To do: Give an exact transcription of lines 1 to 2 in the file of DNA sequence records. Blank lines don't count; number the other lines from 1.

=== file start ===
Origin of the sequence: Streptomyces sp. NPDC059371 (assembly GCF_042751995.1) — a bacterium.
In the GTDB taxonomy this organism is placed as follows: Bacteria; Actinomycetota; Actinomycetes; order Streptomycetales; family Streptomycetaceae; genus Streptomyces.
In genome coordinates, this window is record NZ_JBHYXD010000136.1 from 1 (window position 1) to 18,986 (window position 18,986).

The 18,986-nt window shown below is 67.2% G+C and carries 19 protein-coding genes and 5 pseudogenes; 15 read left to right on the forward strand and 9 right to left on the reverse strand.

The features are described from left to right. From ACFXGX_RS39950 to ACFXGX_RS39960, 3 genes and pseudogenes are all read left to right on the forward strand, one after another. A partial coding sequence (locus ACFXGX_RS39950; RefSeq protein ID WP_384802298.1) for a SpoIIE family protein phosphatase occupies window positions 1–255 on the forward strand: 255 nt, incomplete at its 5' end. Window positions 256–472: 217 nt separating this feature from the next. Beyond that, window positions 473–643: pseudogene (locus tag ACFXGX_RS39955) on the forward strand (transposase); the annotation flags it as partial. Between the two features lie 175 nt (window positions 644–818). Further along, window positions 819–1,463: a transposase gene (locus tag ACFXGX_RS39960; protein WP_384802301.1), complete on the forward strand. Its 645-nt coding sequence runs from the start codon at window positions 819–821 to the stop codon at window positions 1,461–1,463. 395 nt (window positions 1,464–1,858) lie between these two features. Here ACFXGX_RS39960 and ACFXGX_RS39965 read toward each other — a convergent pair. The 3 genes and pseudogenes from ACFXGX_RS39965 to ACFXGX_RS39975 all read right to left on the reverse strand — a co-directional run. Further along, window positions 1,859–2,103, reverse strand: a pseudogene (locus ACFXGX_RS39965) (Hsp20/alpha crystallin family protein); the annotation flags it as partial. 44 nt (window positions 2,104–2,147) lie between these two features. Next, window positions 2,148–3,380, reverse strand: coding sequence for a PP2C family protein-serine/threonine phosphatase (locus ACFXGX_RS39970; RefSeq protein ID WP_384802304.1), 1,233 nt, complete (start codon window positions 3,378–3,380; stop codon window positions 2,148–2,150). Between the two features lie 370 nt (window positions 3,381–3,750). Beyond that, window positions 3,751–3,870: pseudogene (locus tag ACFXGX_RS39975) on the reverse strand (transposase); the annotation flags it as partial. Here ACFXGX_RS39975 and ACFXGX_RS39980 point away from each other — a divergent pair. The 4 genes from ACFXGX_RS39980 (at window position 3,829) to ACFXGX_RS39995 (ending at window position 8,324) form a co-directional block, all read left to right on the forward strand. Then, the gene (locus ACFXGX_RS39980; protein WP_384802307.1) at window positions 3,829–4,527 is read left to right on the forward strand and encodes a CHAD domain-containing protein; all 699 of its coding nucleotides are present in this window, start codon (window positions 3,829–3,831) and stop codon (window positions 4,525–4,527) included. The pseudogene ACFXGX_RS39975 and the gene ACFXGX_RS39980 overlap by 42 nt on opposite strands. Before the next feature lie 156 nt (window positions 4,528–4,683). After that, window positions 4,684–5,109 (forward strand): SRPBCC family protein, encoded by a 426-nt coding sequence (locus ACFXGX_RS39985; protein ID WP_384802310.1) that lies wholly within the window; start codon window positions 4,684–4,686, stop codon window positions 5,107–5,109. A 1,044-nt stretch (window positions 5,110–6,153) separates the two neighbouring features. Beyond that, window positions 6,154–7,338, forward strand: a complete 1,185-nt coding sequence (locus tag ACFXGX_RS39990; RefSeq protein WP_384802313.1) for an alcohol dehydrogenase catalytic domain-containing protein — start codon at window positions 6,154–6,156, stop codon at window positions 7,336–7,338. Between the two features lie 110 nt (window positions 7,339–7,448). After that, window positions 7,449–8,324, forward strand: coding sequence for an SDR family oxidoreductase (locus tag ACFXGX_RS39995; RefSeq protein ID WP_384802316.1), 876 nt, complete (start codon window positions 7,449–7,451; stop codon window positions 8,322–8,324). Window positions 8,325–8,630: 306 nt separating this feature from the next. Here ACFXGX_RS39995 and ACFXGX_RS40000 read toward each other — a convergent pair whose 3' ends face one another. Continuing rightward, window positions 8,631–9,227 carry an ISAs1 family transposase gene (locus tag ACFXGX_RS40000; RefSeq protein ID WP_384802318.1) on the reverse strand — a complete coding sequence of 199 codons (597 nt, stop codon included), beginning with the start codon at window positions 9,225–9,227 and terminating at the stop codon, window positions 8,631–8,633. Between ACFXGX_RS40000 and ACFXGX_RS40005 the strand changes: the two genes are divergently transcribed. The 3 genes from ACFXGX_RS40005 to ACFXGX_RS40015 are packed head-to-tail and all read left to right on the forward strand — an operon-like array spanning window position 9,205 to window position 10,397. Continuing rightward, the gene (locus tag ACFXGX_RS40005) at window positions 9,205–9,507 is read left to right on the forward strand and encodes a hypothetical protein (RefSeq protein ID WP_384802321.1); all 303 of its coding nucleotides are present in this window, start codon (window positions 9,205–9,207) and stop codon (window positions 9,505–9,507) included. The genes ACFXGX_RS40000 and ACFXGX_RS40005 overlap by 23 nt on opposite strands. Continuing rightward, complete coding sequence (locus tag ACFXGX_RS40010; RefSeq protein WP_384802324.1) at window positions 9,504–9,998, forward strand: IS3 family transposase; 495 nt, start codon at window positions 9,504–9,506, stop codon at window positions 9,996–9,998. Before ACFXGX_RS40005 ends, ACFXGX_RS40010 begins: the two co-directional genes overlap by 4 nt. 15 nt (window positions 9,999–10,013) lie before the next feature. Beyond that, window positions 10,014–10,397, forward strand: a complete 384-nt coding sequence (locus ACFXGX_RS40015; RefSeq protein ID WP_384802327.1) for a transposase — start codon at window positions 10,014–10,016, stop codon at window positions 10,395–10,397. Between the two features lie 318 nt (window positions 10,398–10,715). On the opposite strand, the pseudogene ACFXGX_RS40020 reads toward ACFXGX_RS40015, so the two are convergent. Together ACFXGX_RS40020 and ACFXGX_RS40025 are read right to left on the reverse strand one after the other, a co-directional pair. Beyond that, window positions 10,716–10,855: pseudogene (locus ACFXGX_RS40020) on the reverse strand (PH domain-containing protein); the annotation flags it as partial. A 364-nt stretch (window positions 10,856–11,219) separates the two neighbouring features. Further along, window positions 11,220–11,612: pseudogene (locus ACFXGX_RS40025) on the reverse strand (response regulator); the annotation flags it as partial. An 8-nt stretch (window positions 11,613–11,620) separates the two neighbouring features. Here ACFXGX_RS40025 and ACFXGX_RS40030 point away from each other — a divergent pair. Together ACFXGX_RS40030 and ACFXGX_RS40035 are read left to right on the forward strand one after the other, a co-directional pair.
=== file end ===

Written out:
Origin of the sequence: Streptomyces sp. NPDC059371 (assembly GCF_042751995.1) — a bacterium.
In the GTDB taxonomy this organism is placed as follows: Bacteria; Actinomycetota; Actinomycetes; order Streptomycetales; family Streptomycetaceae; genus Streptomyces.